"The boys are hard at work trying to get this thing ready for Bathurst," Holdsworth said on the team's Sandown wrap video.
"Incredible that they're actually going to get it back on track. We're replacing a couple of bars - obviously there was a bit of damage - but we've come pretty well out of it.
"I don't think after that crash we could've guessed that the car would be back for Bathurst."
Holdsworth praised the design of the new generation V8 Supercar, which absorbed the impact and allowed him to walk away from the crash with no injury.
"It's a credit to the car of the future really, how well these cars are built," Holdsworth said.
"It did all the right things, the right things fell apart so I didn't cop the brunt of the impact. All the rest of it basically a scrap - you can scrap the rest of it, but the chassis is pretty good."
Erebus Motorsport runs a safety cell in the car, which is not mandatory, but Holdsworth believed had a positive effect.
"It' a big carbon tub basically, and I can honestly say I felt like it saved my life - There was a moment there I thought I was staring death in the face.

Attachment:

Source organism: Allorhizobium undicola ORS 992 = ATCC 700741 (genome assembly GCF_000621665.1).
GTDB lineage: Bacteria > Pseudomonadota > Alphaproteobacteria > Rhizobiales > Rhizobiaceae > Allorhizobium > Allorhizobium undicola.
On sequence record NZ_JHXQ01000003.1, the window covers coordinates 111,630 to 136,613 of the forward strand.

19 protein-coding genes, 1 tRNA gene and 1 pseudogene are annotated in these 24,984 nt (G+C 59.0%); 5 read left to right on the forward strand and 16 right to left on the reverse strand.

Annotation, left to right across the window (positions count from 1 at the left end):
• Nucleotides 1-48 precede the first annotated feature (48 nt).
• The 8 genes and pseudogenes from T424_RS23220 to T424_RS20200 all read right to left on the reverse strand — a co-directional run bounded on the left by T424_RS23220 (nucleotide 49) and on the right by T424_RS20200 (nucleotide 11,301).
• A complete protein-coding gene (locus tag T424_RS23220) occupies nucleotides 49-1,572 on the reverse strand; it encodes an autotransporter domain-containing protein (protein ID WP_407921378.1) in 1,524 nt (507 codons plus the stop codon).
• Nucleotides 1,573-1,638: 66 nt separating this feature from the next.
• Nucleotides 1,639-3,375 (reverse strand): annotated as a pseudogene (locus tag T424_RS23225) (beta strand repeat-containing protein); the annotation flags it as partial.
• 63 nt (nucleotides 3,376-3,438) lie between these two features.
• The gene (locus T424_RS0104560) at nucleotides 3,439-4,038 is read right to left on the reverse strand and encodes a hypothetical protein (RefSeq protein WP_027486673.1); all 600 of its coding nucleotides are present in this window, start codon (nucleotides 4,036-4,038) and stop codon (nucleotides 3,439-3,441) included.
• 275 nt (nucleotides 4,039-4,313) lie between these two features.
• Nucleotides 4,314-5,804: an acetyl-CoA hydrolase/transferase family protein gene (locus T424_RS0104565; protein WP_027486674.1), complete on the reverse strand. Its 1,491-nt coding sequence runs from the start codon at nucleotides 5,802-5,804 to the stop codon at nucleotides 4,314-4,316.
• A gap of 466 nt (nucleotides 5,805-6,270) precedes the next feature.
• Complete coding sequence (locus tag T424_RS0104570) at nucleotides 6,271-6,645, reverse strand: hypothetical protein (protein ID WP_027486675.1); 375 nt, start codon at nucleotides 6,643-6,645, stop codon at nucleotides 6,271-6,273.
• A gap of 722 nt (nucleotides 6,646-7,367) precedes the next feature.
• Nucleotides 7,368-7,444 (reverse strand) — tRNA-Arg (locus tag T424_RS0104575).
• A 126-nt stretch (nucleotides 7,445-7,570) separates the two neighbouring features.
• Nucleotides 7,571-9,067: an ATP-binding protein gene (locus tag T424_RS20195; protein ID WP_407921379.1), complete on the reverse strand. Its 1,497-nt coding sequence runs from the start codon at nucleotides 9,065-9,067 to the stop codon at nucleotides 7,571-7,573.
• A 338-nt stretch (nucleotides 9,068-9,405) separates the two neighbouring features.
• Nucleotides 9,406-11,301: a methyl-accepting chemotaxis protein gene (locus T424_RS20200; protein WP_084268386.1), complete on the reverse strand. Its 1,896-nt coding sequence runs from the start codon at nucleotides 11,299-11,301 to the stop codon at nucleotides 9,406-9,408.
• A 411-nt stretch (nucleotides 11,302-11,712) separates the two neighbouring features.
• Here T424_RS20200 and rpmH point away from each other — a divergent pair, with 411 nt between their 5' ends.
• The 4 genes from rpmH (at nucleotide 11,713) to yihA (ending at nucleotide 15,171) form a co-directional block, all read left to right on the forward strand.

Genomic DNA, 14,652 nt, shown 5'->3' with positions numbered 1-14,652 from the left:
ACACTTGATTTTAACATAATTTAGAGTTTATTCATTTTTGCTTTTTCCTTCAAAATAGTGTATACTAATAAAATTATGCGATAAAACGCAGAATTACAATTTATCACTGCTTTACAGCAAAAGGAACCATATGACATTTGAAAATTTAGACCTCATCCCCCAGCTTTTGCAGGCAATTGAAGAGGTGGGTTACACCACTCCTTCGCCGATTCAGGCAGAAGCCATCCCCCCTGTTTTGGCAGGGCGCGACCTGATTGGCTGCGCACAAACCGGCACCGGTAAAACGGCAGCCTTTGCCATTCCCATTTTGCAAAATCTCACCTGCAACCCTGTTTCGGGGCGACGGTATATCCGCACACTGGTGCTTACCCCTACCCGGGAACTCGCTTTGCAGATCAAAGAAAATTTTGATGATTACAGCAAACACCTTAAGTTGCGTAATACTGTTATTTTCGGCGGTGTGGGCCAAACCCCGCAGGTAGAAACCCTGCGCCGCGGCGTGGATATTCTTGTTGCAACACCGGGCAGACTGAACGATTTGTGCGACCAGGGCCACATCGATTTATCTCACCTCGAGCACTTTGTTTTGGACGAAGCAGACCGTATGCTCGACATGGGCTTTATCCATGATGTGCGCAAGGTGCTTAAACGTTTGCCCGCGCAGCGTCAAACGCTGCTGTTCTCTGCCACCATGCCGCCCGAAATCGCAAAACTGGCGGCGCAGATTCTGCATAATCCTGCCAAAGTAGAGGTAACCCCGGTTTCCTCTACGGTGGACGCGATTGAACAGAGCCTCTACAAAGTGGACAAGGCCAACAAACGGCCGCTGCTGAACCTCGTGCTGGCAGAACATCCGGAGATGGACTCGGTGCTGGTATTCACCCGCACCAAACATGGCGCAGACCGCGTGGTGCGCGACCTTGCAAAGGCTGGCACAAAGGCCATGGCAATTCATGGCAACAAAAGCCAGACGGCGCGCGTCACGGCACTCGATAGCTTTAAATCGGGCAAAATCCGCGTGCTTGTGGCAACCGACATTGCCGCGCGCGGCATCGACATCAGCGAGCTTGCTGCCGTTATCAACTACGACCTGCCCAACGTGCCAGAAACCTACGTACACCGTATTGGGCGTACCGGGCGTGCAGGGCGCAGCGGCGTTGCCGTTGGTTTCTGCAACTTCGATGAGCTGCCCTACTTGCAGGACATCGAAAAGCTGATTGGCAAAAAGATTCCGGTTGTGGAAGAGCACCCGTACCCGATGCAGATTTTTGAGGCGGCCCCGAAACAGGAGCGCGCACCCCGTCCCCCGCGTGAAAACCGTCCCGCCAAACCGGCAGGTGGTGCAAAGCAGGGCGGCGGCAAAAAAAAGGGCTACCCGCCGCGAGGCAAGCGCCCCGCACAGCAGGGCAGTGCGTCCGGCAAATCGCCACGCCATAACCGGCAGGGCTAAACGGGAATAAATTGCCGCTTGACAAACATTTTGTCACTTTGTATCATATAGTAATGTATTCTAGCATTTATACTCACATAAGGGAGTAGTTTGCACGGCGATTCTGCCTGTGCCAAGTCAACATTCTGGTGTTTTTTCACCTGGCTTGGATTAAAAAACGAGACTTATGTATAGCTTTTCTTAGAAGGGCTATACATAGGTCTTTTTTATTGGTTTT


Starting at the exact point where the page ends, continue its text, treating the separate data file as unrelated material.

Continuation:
"I've come out of it with no injuries at all and I'm feeling pretty good."
The disappointing thing for Holdsworth - who achieved Erebus' best finish of 2013 at Sandown last year with Craig Baird, the two coming home fourth in the Merc - was that the car felt good enough to repeat a similar result before the late-race drama.
"For 95 per cent of the weekend I had a really good car, a top five or six car, so I was really disappointed we didn't end up with a result. It just makes us want it more at Bathurst I guess," he said.
On the other side of the garage, it was also a tough run for the Davison brothers. With Alex's recent experience running full-time in V8 Supercars, there was potential for the #9 to threaten - but an odd problem affected the duo.
"Alex lost all information on the steering wheel, which isn't ideal, but is manageable," Will said.
"He carried on for 15 laps, no dash, and we would've happily gone to the end of the race with that.
"The problem was, we had no telemetry back in the garage either, so all the engineers were flying blind. We had no warning lights, no temperature readings, no fuel numbers for the (team to) calculate for the pit stop - so effectively impossible to continue the race like that."
Similarly to his teammate, Will could only look forward to the Supercheap Auto Bathurst 1000 - a race he has won before, back in 2009 with Garth Tander.
"Every race is a different kettle of fish so after the last two at Sydney Motorsport Park and Sandown, two totally different weekends we can really culminate what we've learnt and understand what sort of car we need at Bathurst," he said.